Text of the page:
The Magnificent Seven is a 7 Out of 10

The Magnificent Seven is a 7 Out of 10

Garrett Wheeler, SPN Editor-in-Chief

The Magnificent Seven is one of my most anticipated films of the fall season. With direction by Antoine Fuqua (Training Day, The Equalizer) and starring the likes of Denzel Washington (Training Day, The Equalizer) and Chris Pratt (Guardians of the Galaxy, Parks and Recreation), this film excited me, even though it is a remake of a classic western and might not live up to the original.

I was not disappointed. I left the theater with a smile because The Magnificent Seven is a lot of fun to watch.

The Magnificent Seven reboots the 1960 original, itself a retelling of the 1954 Japanese film Seven Samurai. This newest version’s notorious villain, Bartholomew Bogue (played by Peter Sarsgaard), walks into a small western town with his gang, burns down the church and kills many innocent people. Emma Cullen, played by Haley Bennett, is one of those affected by this attack, so she calls upon Sheriff Chisolm for help.

Chisolm, played by Denzel Washington, starts the Magnificent Seven. He and characters played by Chris Pratt, Ethan Hawke, Vincent D’nofrio, Byung-hun Lee, Manuel Garcia-Rulfo and Martin Sensmeier go to stop this evil force.

This plot is nothing new. It permeates almost every Western in existence. Even movies like Kung Fu Panda 3 and The Dark Knight Rises have storylines similar to this one. However, what this movie does with its story is done pretty well.

For starters, the cast  is phenomenal. The multitude of stars is astounding and, for the most part, they all pull off solid performances. Bennett does a great job as the female lead, D’nofrio is hilarious with his quivering high-pitched voice, Saarsgard does a great slimy villain, and Hawke gives a powerful, emotionally damaged performance with a backstory that I won’t spoil.

However, the primary stars of this film are Washington and Pratt. Washington, the Best Actor Oscar winner in 1993, is one of the greatest ever, so it’s no question that he’s a presence to behold on screen. Watching him in this film is electrifying. Pratt is solid, but there are times when his performance feels a little too “Chris Pratt” because his delivery seems a little too modern. There are moments when I could tell Pratt was merely playing himself. Still, he does a fantastic job and holds a lot of charisma in his role.

The problem with this cast doesn’t have to do with the actors themselves but the characters they play. Not all characters have a spotlight on them all the time. Because of this, a majority of the characters are underdeveloped. All of the characters have rushed arcs, resulting in none of them being fully fleshed out. Even Hawke’s character, who has the most dramatic backstory, feels thin. These characters have motivations, but they aren’t fully developed enough for an emotional investment.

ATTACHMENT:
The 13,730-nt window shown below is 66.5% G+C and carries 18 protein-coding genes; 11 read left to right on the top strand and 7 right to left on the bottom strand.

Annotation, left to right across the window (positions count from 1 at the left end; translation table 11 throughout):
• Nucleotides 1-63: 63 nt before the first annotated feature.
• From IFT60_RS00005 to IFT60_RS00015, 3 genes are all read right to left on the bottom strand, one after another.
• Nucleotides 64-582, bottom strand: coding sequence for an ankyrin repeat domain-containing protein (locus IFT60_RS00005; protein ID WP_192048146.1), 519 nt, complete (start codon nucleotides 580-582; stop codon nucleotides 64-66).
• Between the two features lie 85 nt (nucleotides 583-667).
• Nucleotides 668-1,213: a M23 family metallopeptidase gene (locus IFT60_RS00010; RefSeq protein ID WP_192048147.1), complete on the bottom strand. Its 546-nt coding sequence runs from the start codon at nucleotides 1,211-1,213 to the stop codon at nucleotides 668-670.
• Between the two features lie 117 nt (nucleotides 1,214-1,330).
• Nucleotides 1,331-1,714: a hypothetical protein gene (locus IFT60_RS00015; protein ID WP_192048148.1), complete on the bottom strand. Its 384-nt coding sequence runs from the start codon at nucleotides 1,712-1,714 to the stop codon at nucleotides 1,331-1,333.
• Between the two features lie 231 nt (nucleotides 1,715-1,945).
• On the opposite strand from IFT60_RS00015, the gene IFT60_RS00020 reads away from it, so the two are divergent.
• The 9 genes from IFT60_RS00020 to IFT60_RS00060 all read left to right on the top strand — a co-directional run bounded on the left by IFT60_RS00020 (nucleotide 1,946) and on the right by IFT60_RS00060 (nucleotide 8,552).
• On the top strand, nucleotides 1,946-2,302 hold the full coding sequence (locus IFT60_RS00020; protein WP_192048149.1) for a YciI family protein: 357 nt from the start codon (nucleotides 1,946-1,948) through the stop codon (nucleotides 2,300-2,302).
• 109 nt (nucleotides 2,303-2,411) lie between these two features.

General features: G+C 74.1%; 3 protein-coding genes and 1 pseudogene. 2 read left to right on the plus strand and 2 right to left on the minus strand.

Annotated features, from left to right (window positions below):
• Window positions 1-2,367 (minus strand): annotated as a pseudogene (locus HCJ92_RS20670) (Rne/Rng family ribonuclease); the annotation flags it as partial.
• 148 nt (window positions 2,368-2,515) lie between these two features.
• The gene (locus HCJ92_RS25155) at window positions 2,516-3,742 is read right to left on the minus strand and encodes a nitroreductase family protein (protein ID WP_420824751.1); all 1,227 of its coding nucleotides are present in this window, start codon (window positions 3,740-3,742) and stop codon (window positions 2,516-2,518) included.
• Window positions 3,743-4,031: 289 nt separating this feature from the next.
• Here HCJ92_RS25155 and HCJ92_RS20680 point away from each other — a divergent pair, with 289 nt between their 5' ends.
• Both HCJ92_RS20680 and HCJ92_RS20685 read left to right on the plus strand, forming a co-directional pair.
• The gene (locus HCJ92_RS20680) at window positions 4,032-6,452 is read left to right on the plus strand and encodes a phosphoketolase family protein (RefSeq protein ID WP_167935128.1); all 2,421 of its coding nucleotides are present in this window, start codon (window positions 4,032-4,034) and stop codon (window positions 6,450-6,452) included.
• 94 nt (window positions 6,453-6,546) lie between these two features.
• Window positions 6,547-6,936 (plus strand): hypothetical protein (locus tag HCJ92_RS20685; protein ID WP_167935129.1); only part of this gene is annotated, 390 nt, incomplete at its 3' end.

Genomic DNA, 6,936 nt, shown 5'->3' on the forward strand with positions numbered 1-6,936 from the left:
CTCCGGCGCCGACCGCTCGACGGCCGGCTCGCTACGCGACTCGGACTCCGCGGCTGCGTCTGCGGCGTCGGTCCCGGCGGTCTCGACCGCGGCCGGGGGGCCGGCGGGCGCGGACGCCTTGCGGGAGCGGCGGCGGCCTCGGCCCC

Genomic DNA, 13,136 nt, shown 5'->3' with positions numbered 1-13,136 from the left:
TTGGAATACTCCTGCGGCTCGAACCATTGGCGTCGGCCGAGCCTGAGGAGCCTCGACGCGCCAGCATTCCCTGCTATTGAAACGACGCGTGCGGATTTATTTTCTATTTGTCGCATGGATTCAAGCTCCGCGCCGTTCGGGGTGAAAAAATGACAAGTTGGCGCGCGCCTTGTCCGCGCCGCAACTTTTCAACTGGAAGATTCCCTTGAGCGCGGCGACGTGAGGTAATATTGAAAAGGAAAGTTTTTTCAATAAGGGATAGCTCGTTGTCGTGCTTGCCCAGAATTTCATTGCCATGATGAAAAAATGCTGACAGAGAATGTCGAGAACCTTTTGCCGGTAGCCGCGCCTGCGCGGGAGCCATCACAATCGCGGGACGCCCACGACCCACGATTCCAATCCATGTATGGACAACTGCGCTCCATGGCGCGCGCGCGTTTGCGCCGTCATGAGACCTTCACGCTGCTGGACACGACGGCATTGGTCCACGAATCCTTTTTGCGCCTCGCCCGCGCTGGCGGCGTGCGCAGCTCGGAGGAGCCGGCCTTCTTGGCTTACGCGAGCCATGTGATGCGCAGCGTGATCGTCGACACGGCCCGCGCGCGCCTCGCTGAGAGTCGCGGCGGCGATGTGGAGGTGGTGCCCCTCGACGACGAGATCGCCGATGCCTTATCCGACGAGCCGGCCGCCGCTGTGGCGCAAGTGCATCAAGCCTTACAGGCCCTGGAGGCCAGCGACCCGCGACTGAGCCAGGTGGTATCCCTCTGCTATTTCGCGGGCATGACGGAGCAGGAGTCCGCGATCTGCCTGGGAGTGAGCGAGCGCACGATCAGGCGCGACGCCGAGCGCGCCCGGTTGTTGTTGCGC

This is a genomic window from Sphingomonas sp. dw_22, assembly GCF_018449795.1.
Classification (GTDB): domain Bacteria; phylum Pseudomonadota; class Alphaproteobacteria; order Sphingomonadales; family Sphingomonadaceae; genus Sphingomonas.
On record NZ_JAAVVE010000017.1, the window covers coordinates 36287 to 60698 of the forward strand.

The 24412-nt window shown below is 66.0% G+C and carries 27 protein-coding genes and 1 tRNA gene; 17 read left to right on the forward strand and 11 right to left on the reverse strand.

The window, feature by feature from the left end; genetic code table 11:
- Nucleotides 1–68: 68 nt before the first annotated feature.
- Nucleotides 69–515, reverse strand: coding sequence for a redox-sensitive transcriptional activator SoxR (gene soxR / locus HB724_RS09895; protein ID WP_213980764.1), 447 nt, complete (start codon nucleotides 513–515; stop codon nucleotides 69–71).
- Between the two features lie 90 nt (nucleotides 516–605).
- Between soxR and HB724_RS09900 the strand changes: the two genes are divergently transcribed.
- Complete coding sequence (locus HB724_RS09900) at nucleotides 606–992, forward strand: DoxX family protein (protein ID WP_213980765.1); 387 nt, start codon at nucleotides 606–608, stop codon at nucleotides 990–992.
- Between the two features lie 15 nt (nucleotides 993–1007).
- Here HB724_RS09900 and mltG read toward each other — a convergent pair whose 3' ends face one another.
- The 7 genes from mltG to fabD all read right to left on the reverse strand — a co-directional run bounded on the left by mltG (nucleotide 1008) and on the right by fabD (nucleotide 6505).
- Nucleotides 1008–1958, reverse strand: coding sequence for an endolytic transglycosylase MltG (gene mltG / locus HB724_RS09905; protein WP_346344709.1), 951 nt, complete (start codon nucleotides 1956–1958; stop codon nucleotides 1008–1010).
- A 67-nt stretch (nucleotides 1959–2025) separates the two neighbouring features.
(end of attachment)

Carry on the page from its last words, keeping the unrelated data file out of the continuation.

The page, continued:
On a positive note, the technical side of this film is first-rate. The cinematography is beautiful, the sets are magnificent, and the score is phenomenal. However, the most impressive technical element of this film is sound design. Every little sound, from a gunshot to the townspeople walking through the town, culminates in a world that feels like it could’ve actually existed. The Magnificent Seven might get an Oscar nomination for Best Sound Design; it’s that impressive.

The biggest problem with this movie is that most of it is not very engaging. The reason why is an anomaly. It might’ve been because of the underdeveloped characters or the familiar story. Whatever it was, the film took a while to grip me.

That being said, the last 40 minutes of the film shine. Not only do some of the characters emerge in different ways, but the movie ends with one of the best action scenes of the year. The combination of phenomenal stunts, the consistently powerful sound effects, and the emotional stakes all culminate in an exciting, action-packed finale that’s worth the price of admission alone.

The Magnificent Seven is not meant to be an original. The movie does everything in its power to entertain its audience. That makes it a success overall.